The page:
Natarajan Chandrasekaran has been appointed the new chairman of Tata Sons amidst speculations that have constantly hounded the Tata group since Cyrus Mistry unceremonious dismissal. All eyes are now on the new chairman and his farsightedness.
Since 1868, when Jamsetji Nusserwanji Tata established a private trading firm in Mumbai, it has not only grown and transformed into India’s premier industrial house, but has also touched everyone’s life as a USD 103.51 billion conglomerate – offering everything from salt to satellite television, steel to supercomputers, automobiles to a lot more across the globe. Not a day goes by when we are not touched by some or the other Tata product, service or news.
The latest news was of the ascendency of Natarajan Chandrasekaran, CEO and managing director of USD 16.5 billion Tata Consultancy Services (TCS) as the executive chairman of Tata Sons.
Fondly called Chandra by his family and Chandru by his friends, Chandrasekaran’s elevation is significant for half a dozen reasons.
His elevation came in less than three months after Cyrus Mistry’s infamous ouster on October 24, 2016. However, his selection was not easy as he was not the only one in the race – Ralf Speth, CEO of Jaguar Land Rover, Unilever’s Harsh Manwani, Sir George Buckley of Smiths Group and Indra Nooyi, CEO Pepsi were in the run.
A selection committee of five people was formed, comprising Ratan Tata, Amit Chandra, managing director of Bain Capital, Venu Srinivasan, chairman of the TVS group, Ronen Sen, ex-diplomat, and Sushanta Kumar Bhattacharyya, founder of the Warwick Manufacturing Group.
Significantly, he is the first non-Parsi to head the Tata Sons. All before him belonged to the Parsi clan. Jamsetji Nusserwanji Tata was succeeded by son Sir Dorab Tata (1904-1932), Sir Nowroji Saklatvala (1932-1938), JRD Tata (1938-1991), Ratan N Tata (1991-2012) and Cyrus Mistry (2012-2016).
Chandrasekaran will succeed interim chairman, Ratan Tata, on February 21.
The unceremonious ouster of Mistry not only pushed the Tata Group into turmoil, but it also dented the image of one of the most revered groups across the globe.
A Tata lifer, Chandrasekaran honed his skills over three decades since joining the Tata Consultancy Services in 1987, after he completed a master’s degree in computer applications from the Regional Engineering College, Trichy (now National Institute of Technology, Tiruchirappalli) in Tamil Nadu, India.
He was spotted by none other than TCS Chief, S Ramadorai when Chandrasekaran was working on a project in Washington DC, in the early 1990s. In his autobiography, TCS Story and Beyond, Ramadorai writes, “The client said good things about him, so I asked him to come and meet me. We took it off from there.” Since then, there has been no looking back for Chandra till he was selected to head the Tata Sons on January 12, 2017.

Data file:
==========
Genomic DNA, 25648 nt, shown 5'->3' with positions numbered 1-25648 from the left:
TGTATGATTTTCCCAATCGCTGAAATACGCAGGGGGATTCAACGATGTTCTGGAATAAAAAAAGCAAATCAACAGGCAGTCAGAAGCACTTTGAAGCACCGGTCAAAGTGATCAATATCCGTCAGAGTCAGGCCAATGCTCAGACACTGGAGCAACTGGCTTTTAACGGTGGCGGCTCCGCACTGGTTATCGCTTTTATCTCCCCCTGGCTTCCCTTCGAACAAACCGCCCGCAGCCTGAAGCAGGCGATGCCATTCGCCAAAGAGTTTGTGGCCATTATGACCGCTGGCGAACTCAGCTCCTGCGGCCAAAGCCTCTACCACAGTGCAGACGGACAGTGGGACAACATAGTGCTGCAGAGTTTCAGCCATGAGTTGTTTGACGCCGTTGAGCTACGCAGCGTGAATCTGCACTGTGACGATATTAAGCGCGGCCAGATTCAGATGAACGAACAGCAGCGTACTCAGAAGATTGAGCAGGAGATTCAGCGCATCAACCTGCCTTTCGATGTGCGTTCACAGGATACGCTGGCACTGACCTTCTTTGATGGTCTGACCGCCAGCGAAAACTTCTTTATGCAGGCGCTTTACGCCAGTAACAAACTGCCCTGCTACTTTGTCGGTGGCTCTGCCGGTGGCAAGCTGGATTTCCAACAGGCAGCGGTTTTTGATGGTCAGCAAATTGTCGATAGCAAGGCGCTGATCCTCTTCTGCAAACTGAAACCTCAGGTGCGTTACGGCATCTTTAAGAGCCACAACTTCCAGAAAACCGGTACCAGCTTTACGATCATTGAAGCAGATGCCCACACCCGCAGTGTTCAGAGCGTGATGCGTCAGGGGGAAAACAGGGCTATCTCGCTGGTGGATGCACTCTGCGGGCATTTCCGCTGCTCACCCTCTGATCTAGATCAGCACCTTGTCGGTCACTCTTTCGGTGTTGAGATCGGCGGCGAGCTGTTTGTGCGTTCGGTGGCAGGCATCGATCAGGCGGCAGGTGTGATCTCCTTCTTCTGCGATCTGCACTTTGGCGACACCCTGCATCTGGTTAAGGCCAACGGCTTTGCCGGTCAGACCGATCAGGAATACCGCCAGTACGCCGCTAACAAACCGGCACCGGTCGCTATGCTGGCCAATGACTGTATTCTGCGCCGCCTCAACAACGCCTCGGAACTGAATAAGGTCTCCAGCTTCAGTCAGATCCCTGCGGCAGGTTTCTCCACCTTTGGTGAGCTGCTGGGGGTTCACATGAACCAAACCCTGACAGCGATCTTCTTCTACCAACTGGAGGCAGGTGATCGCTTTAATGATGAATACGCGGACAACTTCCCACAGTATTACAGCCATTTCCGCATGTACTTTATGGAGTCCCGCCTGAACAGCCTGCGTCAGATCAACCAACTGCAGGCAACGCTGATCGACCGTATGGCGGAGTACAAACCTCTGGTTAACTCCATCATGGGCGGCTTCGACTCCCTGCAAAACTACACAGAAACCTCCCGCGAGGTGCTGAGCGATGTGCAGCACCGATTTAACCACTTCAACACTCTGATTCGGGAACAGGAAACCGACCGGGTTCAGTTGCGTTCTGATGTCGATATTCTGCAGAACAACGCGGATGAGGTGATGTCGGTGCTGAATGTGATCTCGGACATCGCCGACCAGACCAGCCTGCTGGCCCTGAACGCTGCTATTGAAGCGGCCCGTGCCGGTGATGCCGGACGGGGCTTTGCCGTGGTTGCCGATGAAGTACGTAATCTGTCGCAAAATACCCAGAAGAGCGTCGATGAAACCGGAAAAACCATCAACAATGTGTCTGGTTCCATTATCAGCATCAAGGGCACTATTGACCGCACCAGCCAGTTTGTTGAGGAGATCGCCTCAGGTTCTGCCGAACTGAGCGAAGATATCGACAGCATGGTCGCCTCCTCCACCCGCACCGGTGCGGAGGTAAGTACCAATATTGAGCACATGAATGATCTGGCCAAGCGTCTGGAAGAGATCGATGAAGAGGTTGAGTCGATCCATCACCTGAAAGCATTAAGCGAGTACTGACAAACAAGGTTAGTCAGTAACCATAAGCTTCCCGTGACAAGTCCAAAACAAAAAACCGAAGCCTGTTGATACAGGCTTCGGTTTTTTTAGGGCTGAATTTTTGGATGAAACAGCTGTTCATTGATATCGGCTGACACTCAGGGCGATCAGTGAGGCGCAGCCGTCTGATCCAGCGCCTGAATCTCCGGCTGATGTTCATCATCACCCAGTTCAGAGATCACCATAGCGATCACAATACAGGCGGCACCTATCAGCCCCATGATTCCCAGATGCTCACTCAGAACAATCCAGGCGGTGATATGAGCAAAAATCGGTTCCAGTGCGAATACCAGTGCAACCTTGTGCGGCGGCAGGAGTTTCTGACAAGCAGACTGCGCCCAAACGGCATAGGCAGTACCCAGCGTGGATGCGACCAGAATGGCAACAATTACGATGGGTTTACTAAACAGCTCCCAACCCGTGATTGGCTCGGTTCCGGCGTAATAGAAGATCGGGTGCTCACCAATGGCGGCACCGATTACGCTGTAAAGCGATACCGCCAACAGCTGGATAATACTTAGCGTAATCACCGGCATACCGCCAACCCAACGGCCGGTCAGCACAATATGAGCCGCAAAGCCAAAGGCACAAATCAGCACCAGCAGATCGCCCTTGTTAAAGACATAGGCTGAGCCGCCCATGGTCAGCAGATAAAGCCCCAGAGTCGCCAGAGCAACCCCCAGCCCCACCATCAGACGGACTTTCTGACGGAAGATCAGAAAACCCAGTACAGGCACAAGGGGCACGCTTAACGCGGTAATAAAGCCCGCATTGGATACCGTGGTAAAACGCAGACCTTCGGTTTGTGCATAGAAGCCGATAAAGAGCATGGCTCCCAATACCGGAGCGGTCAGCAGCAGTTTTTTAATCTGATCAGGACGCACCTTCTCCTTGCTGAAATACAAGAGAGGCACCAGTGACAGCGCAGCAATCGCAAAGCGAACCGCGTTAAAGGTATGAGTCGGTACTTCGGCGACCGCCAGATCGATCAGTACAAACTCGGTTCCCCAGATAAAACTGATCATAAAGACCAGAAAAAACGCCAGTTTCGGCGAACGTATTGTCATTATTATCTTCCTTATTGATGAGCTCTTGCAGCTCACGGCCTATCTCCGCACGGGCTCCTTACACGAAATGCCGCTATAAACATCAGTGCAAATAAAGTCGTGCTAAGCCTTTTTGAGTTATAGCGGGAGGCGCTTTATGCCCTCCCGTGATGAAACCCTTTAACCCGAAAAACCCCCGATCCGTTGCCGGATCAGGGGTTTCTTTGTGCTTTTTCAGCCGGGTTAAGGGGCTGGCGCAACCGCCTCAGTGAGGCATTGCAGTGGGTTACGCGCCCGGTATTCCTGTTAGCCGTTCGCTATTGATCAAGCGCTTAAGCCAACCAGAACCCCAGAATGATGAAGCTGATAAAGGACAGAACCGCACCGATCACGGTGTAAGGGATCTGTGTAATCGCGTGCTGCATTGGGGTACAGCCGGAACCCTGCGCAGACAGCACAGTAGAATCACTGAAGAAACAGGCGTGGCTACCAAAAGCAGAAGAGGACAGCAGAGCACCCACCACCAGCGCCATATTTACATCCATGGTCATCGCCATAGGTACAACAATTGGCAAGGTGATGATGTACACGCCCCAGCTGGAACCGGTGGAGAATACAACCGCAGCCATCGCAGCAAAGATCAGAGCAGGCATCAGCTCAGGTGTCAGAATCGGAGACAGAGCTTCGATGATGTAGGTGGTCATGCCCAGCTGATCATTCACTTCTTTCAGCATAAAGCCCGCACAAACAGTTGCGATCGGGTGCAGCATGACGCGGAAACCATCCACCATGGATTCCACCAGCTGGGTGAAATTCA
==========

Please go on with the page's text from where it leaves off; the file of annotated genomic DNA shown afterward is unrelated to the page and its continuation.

He is often credited with the success of TCS, India’s largest IT company.
No sooner was the appointment announced, than the who’s who of India congratulated him on the elevation. Anil Ambani, a fellow marathoner and chairman of Reliance Group described Chandra’s elevation as Tata Sons’ chairman as ‘outstanding’.
While the story of his success and how a non-Parsi has made it to the Tata Sons will keep hitting headlines for the next few days, there are challenges that Chandrasekaran needs to grapple with.
To begin with, Chandra’s appointment comes at a time when the company is fighting a legal battle at the National Company Law Tribunal with Mistry, who has challenged his ouster. The spat between Ratan Tata and Cyrus Mistry has led to a lot of turmoil. Hope the new chairman can bring stability.
That is easier said than done.
Also, Mistry and his family, the powerful Shapoorji Pallonji Group, own 18 pc stake in Tata Sons. This is one of the many points of contention between Mistry and the Tata Trusts. It is perceived as a conflict of interest between the Tatas and the Mistrys.
Besides dealing with Mistry, the new Tata chairman has to deal with other stakeholders – the board of Tata Sons, Tata Trusts and CEOs of operating companies. Many of the board members and CEOs, like Chandrasekaran, had appeared for the interview before the selection committee. As a Tata lifer, he understands the ethos and legacy of the group but he will have to carry everybody along to get the group out of the current impasse.
Chandrasekaran, who steered TCS as India’s IT bellwether, has no expertise or experience in manufacturing, steel, automobile or telecom sectors. According to media reports, he had told the selection committee that he will need experts to guide him. The Executive Group Committee set up in April 2013 with the objective of providing strategic and operational support to Mistry has been dissolved. It included NS Rajan from Ernst & Young, Tata brand custodian, Mukund Rajan, ex-BSE chief Madhu Kannan, strategist Nirmalya Kumar and Tata veteran Harish Bhat. The members of the new EGC are yet to be revealed. This means, he has to get the core team of advisors right, who will enable him to help understand and take corrective corporate measures.
TCS and Jaguar Land Rover are money spinners for the group. Tangled in various problems, the Tata companies are struggling with more than USD 25 billion debt. Chandrasekaran has to take unpleasant and hard decisions in the operating companies.
Trial or Trump?
One may be tempted to ask whether he will succeed in bringing the much-needed turnaround. A far more important question to ask is whether the stakeholders in the Tata Group want to succeed at all? We will know in the coming months.
It is to be seen how long and how far Chandrasekaran – who is a marathoner despite being a diabetic – can take more than 660,800 employees and CEOs in this important race of his life. Remember, the world and Ratan Tata, former chairman, are watching!